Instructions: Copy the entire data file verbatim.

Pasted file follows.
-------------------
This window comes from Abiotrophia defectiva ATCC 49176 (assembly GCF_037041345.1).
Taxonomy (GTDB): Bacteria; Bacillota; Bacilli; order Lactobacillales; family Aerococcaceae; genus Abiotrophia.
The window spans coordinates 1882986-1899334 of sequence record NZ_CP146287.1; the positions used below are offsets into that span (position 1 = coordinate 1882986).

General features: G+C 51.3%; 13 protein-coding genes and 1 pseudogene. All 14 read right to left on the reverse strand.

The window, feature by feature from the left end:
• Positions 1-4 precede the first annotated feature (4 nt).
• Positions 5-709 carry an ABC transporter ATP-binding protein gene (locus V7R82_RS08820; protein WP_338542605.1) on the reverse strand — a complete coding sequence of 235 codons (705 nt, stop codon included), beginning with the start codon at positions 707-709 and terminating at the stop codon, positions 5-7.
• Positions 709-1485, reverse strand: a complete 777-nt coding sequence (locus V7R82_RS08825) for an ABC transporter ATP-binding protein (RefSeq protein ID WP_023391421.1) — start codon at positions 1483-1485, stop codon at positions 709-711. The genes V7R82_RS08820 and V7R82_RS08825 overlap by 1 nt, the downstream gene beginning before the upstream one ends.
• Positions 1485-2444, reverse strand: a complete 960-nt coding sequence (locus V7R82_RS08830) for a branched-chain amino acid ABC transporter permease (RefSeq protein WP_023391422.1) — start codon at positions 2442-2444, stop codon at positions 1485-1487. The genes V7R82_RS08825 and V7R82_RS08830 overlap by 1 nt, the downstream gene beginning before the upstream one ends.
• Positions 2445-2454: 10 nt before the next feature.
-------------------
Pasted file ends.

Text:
This window comes from Abiotrophia defectiva ATCC 49176 (assembly GCF_037041345.1).
Taxonomy (GTDB): Bacteria; Bacillota; Bacilli; order Lactobacillales; family Aerococcaceae; genus Abiotrophia.
The window spans coordinates 1882986-1899334 of sequence record NZ_CP146287.1; the positions used below are offsets into that span (position 1 = coordinate 1882986).

General features: G+C 51.3%; 13 protein-coding genes and 1 pseudogene. All 14 read right to left on the reverse strand.

The window, feature by feature from the left end:
• Positions 1-4 precede the first annotated feature (4 nt).
• Positions 5-709 carry an ABC transporter ATP-binding protein gene (locus V7R82_RS08820; protein WP_338542605.1) on the reverse strand — a complete coding sequence of 235 codons (705 nt, stop codon included), beginning with the start codon at positions 707-709 and terminating at the stop codon, positions 5-7.
• Positions 709-1485, reverse strand: a complete 777-nt coding sequence (locus V7R82_RS08825) for an ABC transporter ATP-binding protein (RefSeq protein ID WP_023391421.1) — start codon at positions 1483-1485, stop codon at positions 709-711. The genes V7R82_RS08820 and V7R82_RS08825 overlap by 1 nt, the downstream gene beginning before the upstream one ends.
• Positions 1485-2444, reverse strand: a complete 960-nt coding sequence (locus V7R82_RS08830) for a branched-chain amino acid ABC transporter permease (RefSeq protein WP_023391422.1) — start codon at positions 2442-2444, stop codon at positions 1485-1487. The genes V7R82_RS08825 and V7R82_RS08830 overlap by 1 nt, the downstream gene beginning before the upstream one ends.
• Positions 2445-2454: 10 nt before the next feature.